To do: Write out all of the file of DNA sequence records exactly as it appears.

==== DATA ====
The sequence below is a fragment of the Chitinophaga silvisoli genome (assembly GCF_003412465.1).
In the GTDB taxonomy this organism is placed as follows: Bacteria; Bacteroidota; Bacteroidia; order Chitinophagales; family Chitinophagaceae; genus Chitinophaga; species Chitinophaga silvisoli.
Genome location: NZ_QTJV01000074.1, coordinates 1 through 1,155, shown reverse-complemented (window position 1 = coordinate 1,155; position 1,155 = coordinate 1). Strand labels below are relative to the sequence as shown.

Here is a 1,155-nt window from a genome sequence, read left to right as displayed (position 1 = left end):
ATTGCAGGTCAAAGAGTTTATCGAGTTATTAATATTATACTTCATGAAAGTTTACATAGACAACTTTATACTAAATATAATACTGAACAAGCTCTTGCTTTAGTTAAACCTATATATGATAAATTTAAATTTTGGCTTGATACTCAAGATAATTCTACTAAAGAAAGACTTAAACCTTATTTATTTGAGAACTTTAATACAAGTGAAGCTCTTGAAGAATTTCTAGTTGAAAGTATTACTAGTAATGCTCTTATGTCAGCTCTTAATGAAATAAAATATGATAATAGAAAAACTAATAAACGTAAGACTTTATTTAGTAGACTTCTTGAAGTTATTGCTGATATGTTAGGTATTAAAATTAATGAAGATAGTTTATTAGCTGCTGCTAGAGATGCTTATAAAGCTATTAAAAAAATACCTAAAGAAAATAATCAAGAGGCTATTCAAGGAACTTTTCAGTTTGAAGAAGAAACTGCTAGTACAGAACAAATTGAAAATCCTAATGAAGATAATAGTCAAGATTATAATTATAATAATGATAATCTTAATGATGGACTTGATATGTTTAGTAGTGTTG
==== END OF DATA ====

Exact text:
The sequence below is a fragment of the Chitinophaga silvisoli genome (assembly GCF_003412465.1).
In the GTDB taxonomy this organism is placed as follows: Bacteria; Bacteroidota; Bacteroidia; order Chitinophagales; family Chitinophagaceae; genus Chitinophaga; species Chitinophaga silvisoli.
Genome location: NZ_QTJV01000074.1, coordinates 1 through 1,155, shown reverse-complemented (window position 1 = coordinate 1,155; position 1,155 = coordinate 1). Strand labels below are relative to the sequence as shown.

Here is a 1,155-nt window from a genome sequence, read left to right as displayed (position 1 = left end):
ATTGCAGGTCAAAGAGTTTATCGAGTTATTAATATTATACTTCATGAAAGTTTACATAGACAACTTTATACTAAATATAATACTGAACAAGCTCTTGCTTTAGTTAAACCTATATATGATAAATTTAAATTTTGGCTTGATACTCAAGATAATTCTACTAAAGAAAGACTTAAACCTTATTTATTTGAGAACTTTAATACAAGTGAAGCTCTTGAAGAATTTCTAGTTGAAAGTATTACTAGTAATGCTCTTATGTCAGCTCTTAATGAAATAAAATATGATAATAGAAAAACTAATAAACGTAAGACTTTATTTAGTAGACTTCTTGAAGTTATTGCTGATATGTTAGGTATTAAAATTAATGAAGATAGTTTATTAGCTGCTGCTAGAGATGCTTATAAAGCTATTAAAAAAATACCTAAAGAAAATAATCAAGAGGCTATTCAAGGAACTTTTCAGTTTGAAGAAGAAACTGCTAGTACAGAACAAATTGAAAATCCTAATGAAGATAATAGTCAAGATTATAATTATAATAATGATAATCTTAATGATGGACTTGATATGTTTAGTAGTGTTG